- No child abuse.
- No hate crime wish fulfillment.
- No making real people/groups/races/companies a target for violence.
- No promoting reckless use of real weapons.
Lastly, Russian roulette will be rejected - because, I suppose, that would be redundant with the $0.99 Russian roulette app Silver Revolvers - More Guns!
, which the author reports has been downloaded more than 35,000 times since March 2009.
Technically, it's not a game of Russian roulette. It's just a gun app,
with a revolver that defaults to be loaded with 1 bullet, which supports
flicking the cylinder to randomize the number of trigger pulls before it fires.
Also, the game's icon shows a revolver cylinder with 1 bullet loaded in it.
A handful of rare exceptions aside, those are simply not things that we find hanging in art galleries, held up as great journalism, or central to literature. The idea that Apple's guidelines are quashing free speech, the advancement of games as art, or use of games for journalism are generally out of touch with the contents, spirit, and practice of the guidelines.
If you're not bored yet--between the entirely sensible guidelines and Apple's fairly lenient, reasonable enforcement of them--
I encourage reading the rest
. The points not mentioned here mostly explain that Apple may reject a submitted app under the following conditions: it is broken, malicious, useless, unfinished, scammy, illegal, misleading, incompatible with Apple hardware, creating security loopholes, stealing user data, or unfairly tying up bandwidth.
Last, but not least, Apple offers a disclaimer in their guidelines - not only in the casual introduction, but also in its very own section at the end of the document:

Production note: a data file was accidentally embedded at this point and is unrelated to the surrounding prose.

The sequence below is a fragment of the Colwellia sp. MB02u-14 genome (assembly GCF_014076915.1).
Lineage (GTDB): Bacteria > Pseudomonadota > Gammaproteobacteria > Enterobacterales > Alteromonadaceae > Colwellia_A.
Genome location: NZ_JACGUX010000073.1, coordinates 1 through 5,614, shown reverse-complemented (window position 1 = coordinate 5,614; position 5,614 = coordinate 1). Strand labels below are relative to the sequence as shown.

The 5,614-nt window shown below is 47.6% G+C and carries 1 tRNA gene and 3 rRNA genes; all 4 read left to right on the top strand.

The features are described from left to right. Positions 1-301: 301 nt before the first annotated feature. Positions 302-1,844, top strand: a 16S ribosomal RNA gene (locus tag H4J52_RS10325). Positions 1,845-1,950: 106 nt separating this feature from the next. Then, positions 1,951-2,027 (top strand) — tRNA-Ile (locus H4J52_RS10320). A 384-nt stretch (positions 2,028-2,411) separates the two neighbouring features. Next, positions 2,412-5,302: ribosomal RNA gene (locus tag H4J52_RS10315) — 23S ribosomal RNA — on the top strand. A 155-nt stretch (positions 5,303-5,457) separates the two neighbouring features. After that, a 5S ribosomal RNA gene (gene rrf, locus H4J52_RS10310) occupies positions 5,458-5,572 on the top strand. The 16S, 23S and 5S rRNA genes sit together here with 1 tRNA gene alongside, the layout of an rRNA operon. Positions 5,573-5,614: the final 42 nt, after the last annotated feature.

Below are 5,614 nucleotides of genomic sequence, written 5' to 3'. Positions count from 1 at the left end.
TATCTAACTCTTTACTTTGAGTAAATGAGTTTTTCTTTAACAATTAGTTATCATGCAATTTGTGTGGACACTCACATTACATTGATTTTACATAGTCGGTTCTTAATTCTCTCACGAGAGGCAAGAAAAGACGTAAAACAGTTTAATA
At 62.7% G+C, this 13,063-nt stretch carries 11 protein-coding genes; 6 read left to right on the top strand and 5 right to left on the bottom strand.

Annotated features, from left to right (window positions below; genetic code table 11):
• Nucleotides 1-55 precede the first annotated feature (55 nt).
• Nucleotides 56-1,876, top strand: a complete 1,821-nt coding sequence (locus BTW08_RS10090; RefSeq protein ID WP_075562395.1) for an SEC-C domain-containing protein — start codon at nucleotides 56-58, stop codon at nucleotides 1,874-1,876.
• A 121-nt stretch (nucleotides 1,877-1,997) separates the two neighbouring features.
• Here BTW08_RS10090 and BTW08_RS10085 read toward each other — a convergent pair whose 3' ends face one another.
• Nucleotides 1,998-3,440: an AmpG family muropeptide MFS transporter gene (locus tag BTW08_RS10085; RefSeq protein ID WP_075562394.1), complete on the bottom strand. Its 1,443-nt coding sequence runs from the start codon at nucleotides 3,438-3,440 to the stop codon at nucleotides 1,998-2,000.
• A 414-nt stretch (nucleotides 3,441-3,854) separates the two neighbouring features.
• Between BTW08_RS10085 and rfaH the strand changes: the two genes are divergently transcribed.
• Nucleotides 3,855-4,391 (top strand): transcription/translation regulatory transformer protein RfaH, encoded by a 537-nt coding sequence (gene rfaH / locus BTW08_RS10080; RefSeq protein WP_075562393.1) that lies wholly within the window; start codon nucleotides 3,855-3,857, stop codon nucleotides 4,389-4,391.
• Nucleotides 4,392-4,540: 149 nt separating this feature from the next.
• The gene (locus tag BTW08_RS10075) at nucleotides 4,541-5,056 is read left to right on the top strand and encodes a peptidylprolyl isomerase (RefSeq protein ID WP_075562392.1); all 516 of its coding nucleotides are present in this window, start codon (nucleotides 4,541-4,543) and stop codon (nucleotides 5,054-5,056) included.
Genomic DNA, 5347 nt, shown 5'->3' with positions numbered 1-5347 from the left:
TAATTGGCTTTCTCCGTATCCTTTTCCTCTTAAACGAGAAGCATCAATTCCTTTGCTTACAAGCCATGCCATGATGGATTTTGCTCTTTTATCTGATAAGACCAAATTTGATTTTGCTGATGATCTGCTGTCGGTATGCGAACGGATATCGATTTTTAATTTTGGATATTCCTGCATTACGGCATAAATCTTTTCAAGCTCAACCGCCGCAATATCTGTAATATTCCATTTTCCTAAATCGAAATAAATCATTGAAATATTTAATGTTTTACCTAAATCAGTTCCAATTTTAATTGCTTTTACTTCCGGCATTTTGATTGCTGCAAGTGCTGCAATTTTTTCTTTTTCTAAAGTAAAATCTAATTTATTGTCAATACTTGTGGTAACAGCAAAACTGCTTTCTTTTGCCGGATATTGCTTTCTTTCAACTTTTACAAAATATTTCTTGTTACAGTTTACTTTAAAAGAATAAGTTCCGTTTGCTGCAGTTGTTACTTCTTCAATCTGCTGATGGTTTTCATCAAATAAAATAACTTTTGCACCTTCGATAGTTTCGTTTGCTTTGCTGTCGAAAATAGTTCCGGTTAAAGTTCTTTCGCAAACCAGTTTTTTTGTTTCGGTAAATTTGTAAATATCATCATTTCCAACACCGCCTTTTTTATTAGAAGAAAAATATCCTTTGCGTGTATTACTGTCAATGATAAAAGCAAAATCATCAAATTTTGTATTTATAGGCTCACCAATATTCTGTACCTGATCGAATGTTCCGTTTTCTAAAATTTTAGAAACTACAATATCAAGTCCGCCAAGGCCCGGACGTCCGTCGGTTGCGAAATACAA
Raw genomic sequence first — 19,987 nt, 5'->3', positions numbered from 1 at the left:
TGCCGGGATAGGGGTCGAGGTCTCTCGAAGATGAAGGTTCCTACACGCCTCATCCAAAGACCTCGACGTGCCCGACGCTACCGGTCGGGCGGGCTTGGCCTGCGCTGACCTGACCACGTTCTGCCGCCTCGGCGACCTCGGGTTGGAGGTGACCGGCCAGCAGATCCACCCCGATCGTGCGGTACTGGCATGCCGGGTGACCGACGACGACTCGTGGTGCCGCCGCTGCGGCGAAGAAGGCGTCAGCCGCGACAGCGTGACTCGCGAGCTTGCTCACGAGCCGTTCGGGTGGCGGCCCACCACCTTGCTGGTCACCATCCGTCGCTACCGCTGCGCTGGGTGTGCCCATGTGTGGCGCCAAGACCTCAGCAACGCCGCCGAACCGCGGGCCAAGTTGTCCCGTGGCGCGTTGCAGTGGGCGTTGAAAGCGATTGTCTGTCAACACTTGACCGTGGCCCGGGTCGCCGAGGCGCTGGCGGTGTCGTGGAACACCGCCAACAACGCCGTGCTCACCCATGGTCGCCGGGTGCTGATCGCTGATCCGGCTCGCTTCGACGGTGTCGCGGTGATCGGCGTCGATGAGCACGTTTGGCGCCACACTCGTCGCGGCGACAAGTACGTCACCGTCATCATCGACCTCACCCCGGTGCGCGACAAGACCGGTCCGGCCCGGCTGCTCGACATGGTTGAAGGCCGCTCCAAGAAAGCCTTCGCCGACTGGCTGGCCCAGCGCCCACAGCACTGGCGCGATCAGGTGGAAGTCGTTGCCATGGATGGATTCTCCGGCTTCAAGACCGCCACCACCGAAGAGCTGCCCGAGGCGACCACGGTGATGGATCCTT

"This document represents our best efforts to share how we review apps submitted to the App Store, and we hope it is a helpful guide as you develop and submit your apps. It is a living document that will evolve as we are presented with new apps and situations, and we'll update it periodically to reflect these changes."
Apple can not only made exceptions, but it can will back and change the guidelines specifically to suit new cases. The 14.2 exception for professional humorists and cartoonists came about after Pulitzer Price winner Mark Fiore's satire application NewsToons
was initially rejected
by Apple for violating the defamation guideline. Shortly thereafter, Steve Jobs admitted the rejection was "a mistake,"
followed by Apple reversing their official decision, accepting the app, and modifying their policy accordingly. Along with this turnaround, Mark Fiore and his NewsToons
app received a monsoon of free launch visibility.
Who doesn't want to buy the app that Steve Jobs himself acknowledged was good enough to rewrite Apple's app acceptance guidelines, which for a week prior had been both a forbidden fruit--never to be released--and held up by bloggers everywhere as confirmation that Apple stifles legitimate, journalistic speech?
In other words, even if a developer makes an app that clearly violates something in Apple's guidelines, provided that the application has genuine cultural, intellectual, and/or artistic value in a way that can be argued on reasonable grounds, Apple is in a position to either quietly grant acceptance or adjust their policy to include it. In either case, the app gets a competitive advantage by being first to market; in the latter case, it can wind up with a great deal of free publicity.
The world's Don Quixotes can tilt windmills all they'd like--and no doubt, they will. In the meantime, the rest of us can spend time making more things that Apple, according to the widely confused narrative, arbitrarily and unreasonably will not allow to be released.